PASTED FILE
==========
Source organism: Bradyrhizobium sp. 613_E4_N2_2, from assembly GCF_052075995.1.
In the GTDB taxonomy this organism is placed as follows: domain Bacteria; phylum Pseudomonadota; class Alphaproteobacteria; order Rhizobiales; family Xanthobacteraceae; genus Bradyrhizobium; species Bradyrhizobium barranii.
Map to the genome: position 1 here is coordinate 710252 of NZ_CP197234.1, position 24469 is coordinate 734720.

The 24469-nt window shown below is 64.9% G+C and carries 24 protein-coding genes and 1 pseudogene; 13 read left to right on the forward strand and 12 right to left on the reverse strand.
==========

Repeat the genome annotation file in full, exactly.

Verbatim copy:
Source organism: Bradyrhizobium sp. 613_E4_N2_2, from assembly GCF_052075995.1.
In the GTDB taxonomy this organism is placed as follows: domain Bacteria; phylum Pseudomonadota; class Alphaproteobacteria; order Rhizobiales; family Xanthobacteraceae; genus Bradyrhizobium; species Bradyrhizobium barranii.
Map to the genome: position 1 here is coordinate 710252 of NZ_CP197234.1, position 24469 is coordinate 734720.

The 24469-nt window shown below is 64.9% G+C and carries 24 protein-coding genes and 1 pseudogene; 13 read left to right on the forward strand and 12 right to left on the reverse strand.